Other top-five competitors from the ISAF Worlds competing here are Laser Radial gold medallist Marit Bouwmeester and silver medallist Evi van Acker; 470 Men’s gold medalists Mathew Belcher/Malcolm Page; 470 Women’s silver medalists Hannah Mills/Saskia Clark; and Star gold medalists Robert Scheidt/Bruno Prada.

Seemingly the underdogs when compared to Scheidt/Prada, John Foster and his son Johnny Foster have only to mention their own Olympic history to be re-considered a threat by virtue of experience. The 74-year-old father has represented the U.S. Virgin Islands in Star class at five Olympic Games, starting with Munich in 1972 and finishing with Barcelona in ’92, while his 48-year-old son has crewed with him at three of those. John also competed on his country’s bobsled team at the 1988 Winter Olympics. The team has been officially designated the USVI’s representative at the upcoming Olympic regatta but first must qualify the USVI for its country berth. The next chance for that is at Hyeres in April.

“That’s why we are here, to match our speed with theirs and come to a conclusion of whether it’s the tune of the boat or our own abilities that are the difference,” said John Foster, who thinks nothing of his age as the oldest here at the Rolex Miami OCR.  “Growing old is inevitable; growing up is optional,” he said with a wink.

For the Skandia Team GBR contingent, Rolex Miami OCR represents the first regatta of this Olympic year with nine of Britain’s London-bound sailors set to compete.

Paul Goodison (Laser), Nick Dempsey (RS:X Men), the women’s match racing trio of Lucy Macgregor, Annie Lush and Kate Macgregor, Hannah Mills and Saskia Clark (470 Women) and the newly-selected 470 men’s pair of Luke Patience and Stuart Bithell are among the 24 Skandia Team GBR sailors who’ll be on the startline.

In the Paralympic classes, Skandia Team GBR’s SKUD duo of Alexandra Rickham and Niki Birrell, and the Sonar team of John Robertson, Hannah Stodel and Steve Thomas have already seen a medal-winning start to their Paralympic year at the IFDS World Championships in Port Charlotte, Florida, which concluded last weekend.

Rickham and Birrell captured their fourth straight World Championship title last Sunday, with the Sonar trio claiming bronze, but both teams will be eager to keep the momentum going at this second stage of the 2011-12 ISAF Sailing World Cup series.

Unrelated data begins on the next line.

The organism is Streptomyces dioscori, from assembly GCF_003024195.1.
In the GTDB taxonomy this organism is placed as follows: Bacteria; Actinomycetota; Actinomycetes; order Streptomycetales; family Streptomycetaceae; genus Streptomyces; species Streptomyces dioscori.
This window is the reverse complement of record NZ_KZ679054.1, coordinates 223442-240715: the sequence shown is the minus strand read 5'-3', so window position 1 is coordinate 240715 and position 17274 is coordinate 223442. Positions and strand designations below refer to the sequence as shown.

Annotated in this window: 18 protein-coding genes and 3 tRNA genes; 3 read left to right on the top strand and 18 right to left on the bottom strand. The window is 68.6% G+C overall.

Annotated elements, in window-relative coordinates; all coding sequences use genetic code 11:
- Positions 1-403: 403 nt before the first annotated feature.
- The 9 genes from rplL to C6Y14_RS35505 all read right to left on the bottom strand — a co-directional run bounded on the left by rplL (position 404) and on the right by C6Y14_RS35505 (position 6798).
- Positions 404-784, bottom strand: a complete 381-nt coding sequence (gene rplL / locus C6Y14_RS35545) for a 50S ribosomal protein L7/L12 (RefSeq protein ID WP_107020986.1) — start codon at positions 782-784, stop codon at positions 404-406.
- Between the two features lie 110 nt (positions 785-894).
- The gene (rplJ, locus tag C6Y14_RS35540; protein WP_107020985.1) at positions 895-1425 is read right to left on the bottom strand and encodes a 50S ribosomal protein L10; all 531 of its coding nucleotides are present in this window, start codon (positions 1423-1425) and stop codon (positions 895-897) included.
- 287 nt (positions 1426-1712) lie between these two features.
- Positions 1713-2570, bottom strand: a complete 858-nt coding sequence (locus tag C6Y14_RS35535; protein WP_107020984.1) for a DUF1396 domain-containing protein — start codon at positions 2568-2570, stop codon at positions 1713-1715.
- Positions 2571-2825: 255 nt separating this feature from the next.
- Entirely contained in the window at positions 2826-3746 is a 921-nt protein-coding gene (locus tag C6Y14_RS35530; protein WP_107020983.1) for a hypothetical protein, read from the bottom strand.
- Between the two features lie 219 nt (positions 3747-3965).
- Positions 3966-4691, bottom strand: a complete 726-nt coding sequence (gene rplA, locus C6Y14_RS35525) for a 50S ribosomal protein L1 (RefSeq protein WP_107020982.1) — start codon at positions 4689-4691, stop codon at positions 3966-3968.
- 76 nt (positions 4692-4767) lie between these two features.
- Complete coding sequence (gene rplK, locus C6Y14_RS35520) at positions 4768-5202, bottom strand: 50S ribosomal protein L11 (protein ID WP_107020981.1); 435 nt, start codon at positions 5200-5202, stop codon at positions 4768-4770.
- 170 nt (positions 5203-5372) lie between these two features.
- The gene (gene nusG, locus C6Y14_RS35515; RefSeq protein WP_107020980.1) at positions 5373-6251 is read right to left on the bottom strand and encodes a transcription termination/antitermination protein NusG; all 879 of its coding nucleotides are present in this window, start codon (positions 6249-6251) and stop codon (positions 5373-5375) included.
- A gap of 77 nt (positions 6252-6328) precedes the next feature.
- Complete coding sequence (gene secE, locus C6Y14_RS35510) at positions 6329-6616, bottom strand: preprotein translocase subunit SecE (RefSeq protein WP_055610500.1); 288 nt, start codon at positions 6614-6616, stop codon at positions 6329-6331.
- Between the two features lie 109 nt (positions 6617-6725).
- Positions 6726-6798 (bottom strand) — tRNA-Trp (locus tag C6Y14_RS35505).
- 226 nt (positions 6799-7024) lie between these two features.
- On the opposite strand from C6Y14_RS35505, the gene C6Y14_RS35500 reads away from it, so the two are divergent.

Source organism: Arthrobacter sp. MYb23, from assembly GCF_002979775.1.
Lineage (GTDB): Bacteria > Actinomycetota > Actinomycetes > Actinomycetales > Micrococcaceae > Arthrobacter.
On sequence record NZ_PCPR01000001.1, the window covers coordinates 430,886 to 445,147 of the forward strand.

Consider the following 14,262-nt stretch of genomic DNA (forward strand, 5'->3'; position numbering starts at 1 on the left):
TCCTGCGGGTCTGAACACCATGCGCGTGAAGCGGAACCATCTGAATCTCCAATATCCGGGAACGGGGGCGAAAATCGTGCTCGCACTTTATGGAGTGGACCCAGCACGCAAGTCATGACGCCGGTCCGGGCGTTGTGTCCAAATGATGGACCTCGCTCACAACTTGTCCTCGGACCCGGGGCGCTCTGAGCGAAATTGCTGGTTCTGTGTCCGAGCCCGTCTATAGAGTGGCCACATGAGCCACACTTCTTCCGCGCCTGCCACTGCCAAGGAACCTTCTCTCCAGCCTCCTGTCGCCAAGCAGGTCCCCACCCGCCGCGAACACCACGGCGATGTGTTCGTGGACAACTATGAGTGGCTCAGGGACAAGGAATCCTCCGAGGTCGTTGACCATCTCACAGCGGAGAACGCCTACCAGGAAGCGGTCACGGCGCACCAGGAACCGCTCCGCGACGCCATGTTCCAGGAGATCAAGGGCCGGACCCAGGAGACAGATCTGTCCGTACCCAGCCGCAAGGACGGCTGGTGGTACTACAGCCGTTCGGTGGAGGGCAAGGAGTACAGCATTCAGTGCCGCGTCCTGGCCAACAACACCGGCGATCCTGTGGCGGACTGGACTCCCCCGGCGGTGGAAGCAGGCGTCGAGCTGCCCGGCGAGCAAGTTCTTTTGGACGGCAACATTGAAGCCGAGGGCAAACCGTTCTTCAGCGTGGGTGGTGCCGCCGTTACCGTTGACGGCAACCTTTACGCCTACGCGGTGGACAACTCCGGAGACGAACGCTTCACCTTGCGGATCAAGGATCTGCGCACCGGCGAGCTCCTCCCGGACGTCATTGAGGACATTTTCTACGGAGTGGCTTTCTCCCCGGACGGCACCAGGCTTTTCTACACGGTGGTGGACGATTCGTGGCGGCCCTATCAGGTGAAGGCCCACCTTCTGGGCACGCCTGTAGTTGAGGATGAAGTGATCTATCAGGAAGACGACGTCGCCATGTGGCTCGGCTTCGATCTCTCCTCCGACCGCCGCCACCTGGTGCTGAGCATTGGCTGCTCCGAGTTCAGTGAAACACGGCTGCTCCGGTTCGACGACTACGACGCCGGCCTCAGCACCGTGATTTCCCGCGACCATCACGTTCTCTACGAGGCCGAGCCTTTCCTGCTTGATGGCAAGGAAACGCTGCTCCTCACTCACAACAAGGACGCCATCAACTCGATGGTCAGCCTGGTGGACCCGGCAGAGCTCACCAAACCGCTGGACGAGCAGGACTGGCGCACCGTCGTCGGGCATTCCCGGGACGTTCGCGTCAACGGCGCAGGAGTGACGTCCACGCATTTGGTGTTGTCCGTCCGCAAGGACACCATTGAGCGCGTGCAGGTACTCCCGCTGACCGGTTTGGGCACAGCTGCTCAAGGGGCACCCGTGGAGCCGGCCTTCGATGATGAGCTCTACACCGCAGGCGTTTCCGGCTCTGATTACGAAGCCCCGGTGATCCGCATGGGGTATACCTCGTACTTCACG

In the 2.4mR Paralympic class, where selection trials for the one ParalympicsGB spot are still ongoing, both Helena Lucas and Megan Pascoe will be eager to impress. Lucas came close to the podium spots at the World Championships last week, finishing fourth, while Pascoe is back in action at this regatta, given the all-clear by the team’s medical support after a health scare saw her frustratingly sidelined from the IFDS Worlds.

With a late 2011 World Championship in Australia just last month, sailor numbers are down across the board for this World Cup regatta but it still has a key place in the ‘big picture’ of the British team’s 2012 preparations, according to RYA Olympic Manager Stephen Park.

“We have a small but talented team competing at this Miami World Cup event, which in many sailors’ eyes falls at an opportune time just ahead of their intensive winter training programmes,” Park explained. “Miami provides a great opportunity for some quality racing off the back of the Perth World Championships and before the European regatta season starts, which means the sailors have the chance to race hard and at the same time identify any areas for development to take away and work on during over the next few weeks and months, before they can next put them to the test in the next World Cup or World and European Championship competitions.”

For fleet racing in the Olympic classes, the Rolex Miami OCR will consist of a five-day opening series culminating in the double-point medal races on Saturday. For the women's match racing the regatta will consist of an opening series, a knockout series, and a sail-off for boats not advancing to the knockout series. Competitors in the Paralympic classes will have five days of fleet racing and no medal race.

Medals will be awarded to the top three boats in each Olympic and Paralympic class on Saturday, 28 January.